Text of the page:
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View Full Version : Boat bursts into flames on the Volta Lake at Tepa-Abotoase



ajbabe
4th January 2012, 12:27 AM
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One of the biggest boat on the Volta Lake at Tepa-Abotoase burst into flames in the afternon of 31st December 2011, resulting in the death of a number of people on board the vessel.

The 7feet high and 46feet long cargo boat, was ferrying passengers from Tepa-Abotoase to Buja, one of the villages along the Volta Lake.

Number of passengers travelling at the time of the incident is yet unclear, but some say about 70 passengers, most of whom were women and children might have been on board the vessel.

The cargo boat was said to be the main source of transport for villagers and townsfolk along the Volta Lake.

Peacefm's Volta Regional Correspondent, Baba Adams Saddick, visited the scene of the wreckage and reports of charred bodies washed ashore.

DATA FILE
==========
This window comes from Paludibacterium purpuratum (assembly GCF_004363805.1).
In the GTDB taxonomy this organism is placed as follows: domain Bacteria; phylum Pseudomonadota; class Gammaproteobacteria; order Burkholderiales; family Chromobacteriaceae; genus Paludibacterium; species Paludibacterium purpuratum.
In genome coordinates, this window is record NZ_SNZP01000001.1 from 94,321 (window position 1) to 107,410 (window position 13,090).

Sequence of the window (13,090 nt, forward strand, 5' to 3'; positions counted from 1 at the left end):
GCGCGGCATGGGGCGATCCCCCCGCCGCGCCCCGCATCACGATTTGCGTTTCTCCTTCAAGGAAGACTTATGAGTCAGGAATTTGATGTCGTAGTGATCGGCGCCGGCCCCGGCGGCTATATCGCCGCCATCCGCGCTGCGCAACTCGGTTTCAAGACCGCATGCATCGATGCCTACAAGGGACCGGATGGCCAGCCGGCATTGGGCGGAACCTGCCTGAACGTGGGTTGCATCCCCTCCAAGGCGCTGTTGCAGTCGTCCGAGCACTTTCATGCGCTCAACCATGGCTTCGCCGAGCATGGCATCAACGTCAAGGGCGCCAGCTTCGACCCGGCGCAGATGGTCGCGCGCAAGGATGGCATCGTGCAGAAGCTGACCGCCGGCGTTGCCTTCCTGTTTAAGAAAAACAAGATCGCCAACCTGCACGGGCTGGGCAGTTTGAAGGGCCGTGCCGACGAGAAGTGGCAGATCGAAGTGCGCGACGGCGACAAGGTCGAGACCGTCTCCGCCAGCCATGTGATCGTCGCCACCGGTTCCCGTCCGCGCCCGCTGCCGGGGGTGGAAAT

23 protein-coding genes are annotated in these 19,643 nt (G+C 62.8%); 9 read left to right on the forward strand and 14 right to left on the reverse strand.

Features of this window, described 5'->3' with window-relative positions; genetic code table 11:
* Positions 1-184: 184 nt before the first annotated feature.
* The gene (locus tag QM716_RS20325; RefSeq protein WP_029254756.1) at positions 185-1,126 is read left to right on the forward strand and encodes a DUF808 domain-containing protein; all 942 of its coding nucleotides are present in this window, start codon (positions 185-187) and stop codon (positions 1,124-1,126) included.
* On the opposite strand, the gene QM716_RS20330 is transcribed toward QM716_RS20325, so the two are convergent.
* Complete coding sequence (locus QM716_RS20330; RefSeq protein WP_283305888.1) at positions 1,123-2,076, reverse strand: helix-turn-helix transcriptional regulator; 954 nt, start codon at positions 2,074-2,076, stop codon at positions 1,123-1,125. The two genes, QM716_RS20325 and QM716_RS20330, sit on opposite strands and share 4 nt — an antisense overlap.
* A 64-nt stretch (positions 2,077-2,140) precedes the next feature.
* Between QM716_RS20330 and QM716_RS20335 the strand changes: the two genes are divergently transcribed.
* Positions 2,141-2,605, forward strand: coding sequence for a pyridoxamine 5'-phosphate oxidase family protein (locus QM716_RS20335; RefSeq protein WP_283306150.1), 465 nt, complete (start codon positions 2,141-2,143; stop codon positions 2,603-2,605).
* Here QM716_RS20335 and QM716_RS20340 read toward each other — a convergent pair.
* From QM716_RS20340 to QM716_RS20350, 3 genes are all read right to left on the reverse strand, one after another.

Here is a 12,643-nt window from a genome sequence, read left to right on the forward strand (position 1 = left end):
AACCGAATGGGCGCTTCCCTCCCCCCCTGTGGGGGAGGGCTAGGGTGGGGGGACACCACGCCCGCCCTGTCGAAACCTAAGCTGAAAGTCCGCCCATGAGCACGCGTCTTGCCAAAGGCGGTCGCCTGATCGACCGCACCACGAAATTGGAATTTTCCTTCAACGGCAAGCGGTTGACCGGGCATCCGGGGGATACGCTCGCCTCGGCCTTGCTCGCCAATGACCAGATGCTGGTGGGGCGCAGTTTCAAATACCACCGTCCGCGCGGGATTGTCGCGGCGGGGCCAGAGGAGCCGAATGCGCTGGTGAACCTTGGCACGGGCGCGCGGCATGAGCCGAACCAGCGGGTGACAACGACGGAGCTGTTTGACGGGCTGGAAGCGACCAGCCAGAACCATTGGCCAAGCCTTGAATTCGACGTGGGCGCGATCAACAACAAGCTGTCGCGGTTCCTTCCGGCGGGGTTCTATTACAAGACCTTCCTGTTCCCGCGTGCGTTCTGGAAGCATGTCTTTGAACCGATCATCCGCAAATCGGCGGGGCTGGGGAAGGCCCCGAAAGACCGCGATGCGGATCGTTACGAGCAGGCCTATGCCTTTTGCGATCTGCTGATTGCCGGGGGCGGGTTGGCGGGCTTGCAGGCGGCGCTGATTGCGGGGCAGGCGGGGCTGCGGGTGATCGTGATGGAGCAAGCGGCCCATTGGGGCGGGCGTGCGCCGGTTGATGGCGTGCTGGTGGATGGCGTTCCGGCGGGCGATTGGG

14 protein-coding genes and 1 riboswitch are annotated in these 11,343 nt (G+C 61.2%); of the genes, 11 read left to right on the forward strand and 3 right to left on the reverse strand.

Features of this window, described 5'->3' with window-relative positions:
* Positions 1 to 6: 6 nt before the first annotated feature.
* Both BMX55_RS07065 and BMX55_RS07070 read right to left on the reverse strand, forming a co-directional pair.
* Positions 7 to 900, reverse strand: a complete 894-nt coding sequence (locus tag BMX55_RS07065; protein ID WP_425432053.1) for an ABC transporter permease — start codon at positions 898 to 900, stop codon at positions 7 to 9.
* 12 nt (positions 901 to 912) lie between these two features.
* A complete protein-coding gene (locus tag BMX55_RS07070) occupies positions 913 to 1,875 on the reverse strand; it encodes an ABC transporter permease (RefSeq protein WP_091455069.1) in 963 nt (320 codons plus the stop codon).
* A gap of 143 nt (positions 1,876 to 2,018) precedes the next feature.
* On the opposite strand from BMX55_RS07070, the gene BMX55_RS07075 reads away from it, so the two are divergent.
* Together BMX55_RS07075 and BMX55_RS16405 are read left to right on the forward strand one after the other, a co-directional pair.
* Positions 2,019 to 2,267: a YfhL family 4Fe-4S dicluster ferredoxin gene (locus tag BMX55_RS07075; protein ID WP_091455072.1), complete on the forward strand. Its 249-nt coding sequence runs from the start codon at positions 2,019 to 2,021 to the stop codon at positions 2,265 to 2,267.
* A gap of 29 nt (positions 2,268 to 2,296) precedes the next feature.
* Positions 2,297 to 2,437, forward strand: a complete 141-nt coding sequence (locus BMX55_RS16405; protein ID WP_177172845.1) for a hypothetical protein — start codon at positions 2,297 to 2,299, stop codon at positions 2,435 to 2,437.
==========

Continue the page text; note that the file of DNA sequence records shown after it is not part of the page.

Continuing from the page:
According to Baba Adams quoting eye-witnesses accounts, the boat took off with one engine and after covering a distance of about 200 metres, the boat operator, Prosper Kudedzi attempted switching on the second engine when the fire outbreak occured.

"In their attempt to put off the fire, the filter where the pre-mix fuel flows into the engine was accidentally pulled off resulting in the fuel spilling onto the boat...the small fire then spread to where two barrels of pre-mix fuel was stored resulting in a huge explosion," he recounted.

According to him, but for the timely arrival of some small canoes dispatched to rescue passengers who could not swim, a different story would have been told.

So far, the bodies of two victims have been retrieved whiles two others, including the boat operator, who sustained life threatening injuries are on admission at the Abotoase Health center.

"I visited another village not far away from the scene of the incident and saw the bodies of two female victims which had been washed ashore," Baba Adams said.

It is believed that some of the cargo on board the boat included hard liquour and large quantities of the locally brewed gin popularly called akpeteshie.